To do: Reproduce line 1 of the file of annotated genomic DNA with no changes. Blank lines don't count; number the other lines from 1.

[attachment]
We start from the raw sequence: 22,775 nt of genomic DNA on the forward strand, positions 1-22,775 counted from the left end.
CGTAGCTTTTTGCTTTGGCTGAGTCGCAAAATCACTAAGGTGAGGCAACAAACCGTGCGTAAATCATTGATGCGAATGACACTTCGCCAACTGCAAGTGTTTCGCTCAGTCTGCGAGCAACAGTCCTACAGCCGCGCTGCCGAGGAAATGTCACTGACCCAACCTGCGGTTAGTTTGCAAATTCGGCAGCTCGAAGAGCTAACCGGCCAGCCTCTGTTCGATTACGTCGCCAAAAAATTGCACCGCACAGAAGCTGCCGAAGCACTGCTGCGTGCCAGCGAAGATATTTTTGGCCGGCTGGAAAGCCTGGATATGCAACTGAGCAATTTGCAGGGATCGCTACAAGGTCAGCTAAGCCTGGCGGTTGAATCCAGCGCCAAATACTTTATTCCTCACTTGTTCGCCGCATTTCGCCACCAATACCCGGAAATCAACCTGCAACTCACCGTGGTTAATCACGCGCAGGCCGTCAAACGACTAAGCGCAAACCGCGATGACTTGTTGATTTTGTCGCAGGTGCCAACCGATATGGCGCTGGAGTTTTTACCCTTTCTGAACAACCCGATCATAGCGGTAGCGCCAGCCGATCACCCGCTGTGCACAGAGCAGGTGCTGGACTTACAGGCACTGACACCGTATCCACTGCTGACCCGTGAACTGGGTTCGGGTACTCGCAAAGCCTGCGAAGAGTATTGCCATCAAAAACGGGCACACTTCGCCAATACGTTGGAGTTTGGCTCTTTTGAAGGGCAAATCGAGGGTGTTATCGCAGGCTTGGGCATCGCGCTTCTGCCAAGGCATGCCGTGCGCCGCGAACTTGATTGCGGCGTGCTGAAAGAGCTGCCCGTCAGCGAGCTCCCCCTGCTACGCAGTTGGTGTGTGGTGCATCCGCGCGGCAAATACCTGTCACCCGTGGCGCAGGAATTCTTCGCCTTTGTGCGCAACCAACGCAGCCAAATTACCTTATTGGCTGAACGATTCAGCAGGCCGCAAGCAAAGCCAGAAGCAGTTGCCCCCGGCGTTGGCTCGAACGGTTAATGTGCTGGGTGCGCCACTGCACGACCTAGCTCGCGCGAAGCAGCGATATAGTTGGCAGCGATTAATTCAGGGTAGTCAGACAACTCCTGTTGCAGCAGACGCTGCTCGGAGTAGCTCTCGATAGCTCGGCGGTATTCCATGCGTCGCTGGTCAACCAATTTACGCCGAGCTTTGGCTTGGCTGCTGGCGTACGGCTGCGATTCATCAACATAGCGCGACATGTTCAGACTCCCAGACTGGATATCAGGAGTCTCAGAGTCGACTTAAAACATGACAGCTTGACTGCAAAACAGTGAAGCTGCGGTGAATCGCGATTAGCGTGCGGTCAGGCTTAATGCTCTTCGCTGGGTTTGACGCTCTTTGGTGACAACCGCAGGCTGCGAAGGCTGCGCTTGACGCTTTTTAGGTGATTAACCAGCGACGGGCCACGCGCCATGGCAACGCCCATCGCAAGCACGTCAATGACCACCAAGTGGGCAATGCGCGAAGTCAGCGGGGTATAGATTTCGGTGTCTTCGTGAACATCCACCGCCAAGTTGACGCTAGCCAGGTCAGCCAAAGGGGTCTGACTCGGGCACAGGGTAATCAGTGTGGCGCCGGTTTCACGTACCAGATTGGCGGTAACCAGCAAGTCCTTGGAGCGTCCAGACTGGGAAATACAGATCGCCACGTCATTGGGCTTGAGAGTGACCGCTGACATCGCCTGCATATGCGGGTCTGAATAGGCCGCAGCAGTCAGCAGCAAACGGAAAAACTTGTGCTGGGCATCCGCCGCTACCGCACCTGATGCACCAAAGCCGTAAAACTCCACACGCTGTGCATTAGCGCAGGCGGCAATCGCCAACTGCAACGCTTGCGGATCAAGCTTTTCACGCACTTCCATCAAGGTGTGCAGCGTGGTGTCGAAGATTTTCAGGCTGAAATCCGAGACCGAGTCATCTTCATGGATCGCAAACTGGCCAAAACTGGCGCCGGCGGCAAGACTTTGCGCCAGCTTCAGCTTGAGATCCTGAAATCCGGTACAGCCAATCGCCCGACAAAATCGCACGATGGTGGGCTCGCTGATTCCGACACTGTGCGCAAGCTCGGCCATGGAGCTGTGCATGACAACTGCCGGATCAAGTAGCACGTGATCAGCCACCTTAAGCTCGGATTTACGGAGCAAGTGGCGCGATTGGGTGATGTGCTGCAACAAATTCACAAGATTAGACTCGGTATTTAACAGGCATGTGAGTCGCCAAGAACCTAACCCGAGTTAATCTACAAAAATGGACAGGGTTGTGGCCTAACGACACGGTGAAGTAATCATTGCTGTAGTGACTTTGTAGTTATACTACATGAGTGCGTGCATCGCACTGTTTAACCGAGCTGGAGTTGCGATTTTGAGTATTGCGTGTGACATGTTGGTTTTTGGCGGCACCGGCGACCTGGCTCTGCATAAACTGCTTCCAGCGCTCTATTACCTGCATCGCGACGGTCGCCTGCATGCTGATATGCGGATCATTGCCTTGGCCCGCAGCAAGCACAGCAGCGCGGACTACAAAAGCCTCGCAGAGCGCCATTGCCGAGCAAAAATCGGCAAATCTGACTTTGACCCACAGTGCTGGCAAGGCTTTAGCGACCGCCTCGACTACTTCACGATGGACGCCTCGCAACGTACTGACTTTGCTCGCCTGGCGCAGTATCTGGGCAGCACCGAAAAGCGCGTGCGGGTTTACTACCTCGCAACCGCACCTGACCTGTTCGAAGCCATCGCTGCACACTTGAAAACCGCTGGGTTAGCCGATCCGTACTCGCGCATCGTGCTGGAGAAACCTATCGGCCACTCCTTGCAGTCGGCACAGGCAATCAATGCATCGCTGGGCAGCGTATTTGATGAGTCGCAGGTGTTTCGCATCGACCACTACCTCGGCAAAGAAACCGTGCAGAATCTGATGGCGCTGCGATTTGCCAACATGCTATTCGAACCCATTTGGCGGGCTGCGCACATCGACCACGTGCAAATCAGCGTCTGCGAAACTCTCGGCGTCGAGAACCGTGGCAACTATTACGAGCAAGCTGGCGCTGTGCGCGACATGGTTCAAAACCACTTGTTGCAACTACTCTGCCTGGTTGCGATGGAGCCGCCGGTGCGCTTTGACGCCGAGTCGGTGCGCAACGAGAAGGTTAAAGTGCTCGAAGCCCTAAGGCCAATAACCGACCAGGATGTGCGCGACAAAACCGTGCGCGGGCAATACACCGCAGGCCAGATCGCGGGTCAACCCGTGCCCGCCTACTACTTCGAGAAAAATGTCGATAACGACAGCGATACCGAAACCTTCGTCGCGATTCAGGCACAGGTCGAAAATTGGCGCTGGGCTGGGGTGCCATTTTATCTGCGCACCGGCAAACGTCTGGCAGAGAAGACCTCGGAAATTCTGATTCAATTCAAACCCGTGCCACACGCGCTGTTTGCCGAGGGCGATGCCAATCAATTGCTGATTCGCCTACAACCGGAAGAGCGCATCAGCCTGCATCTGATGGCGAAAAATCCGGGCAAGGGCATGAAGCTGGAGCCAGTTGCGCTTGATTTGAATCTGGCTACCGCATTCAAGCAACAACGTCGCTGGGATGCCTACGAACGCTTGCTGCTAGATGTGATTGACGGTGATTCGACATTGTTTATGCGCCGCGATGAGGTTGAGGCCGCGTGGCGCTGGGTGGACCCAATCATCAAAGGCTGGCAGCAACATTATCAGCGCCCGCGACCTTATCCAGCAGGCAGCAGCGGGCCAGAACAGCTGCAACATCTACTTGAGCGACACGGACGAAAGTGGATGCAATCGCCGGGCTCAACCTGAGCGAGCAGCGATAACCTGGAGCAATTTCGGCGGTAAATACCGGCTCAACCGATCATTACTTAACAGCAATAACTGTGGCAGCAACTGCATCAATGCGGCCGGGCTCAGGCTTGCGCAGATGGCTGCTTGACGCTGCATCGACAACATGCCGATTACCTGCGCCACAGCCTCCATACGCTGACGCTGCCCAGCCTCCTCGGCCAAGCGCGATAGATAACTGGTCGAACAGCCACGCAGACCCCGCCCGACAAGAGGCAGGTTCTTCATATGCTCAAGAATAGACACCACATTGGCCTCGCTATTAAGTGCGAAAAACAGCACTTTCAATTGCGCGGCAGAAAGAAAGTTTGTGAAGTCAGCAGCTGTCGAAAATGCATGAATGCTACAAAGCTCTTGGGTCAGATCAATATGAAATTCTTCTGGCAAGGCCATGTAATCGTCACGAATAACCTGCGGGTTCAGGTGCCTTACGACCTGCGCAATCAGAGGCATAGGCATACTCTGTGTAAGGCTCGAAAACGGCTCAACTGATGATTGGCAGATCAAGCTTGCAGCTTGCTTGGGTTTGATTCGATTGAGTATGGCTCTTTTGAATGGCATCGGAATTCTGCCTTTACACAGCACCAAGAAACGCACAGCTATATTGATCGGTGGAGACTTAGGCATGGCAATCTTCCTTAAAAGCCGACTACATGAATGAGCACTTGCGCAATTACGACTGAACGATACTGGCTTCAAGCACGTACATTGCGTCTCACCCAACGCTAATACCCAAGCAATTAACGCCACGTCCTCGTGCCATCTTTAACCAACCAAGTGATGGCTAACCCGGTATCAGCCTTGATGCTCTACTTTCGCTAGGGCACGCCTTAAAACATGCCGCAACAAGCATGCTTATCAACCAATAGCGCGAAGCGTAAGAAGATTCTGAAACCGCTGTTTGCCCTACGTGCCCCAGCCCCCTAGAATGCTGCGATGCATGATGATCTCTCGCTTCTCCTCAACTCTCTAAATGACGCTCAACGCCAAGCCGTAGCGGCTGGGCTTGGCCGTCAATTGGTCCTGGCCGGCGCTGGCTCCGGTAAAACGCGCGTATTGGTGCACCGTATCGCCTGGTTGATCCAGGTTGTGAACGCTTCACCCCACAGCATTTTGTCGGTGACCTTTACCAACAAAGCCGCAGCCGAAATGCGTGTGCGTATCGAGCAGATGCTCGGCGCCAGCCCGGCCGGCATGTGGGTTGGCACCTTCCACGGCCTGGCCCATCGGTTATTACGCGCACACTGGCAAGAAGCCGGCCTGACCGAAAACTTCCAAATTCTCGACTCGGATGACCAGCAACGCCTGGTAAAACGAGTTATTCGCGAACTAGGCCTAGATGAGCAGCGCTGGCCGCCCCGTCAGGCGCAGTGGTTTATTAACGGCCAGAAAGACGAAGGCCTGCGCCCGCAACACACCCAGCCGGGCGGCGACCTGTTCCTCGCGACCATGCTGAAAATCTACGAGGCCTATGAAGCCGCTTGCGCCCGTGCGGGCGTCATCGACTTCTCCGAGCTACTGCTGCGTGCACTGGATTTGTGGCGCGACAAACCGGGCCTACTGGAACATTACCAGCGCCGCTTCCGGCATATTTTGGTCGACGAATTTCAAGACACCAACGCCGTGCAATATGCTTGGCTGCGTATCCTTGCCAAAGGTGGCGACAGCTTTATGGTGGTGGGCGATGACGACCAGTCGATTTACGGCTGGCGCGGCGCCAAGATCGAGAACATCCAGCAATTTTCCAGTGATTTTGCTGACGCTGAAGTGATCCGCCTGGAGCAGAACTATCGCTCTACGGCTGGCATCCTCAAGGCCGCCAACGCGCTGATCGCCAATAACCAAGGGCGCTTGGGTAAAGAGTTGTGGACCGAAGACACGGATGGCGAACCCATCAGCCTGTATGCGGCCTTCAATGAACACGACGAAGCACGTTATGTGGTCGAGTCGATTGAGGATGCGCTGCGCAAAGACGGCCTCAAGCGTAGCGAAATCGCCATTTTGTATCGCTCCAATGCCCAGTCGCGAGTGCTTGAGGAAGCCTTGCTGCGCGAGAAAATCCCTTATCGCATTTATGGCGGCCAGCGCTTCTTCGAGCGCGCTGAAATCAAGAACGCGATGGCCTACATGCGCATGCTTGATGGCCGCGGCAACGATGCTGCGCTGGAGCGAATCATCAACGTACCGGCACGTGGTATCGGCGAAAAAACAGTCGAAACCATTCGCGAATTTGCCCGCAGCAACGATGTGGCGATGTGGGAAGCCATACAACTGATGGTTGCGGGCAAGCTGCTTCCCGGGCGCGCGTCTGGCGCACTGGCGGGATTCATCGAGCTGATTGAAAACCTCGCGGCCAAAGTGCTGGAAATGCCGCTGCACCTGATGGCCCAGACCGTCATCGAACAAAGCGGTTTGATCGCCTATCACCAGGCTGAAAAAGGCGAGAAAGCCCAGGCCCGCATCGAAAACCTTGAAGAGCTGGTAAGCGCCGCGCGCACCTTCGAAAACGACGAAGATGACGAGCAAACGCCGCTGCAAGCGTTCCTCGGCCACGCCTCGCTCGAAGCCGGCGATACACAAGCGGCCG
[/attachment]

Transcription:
We start from the raw sequence: 22,775 nt of genomic DNA on the forward strand, positions 1-22,775 counted from the left end.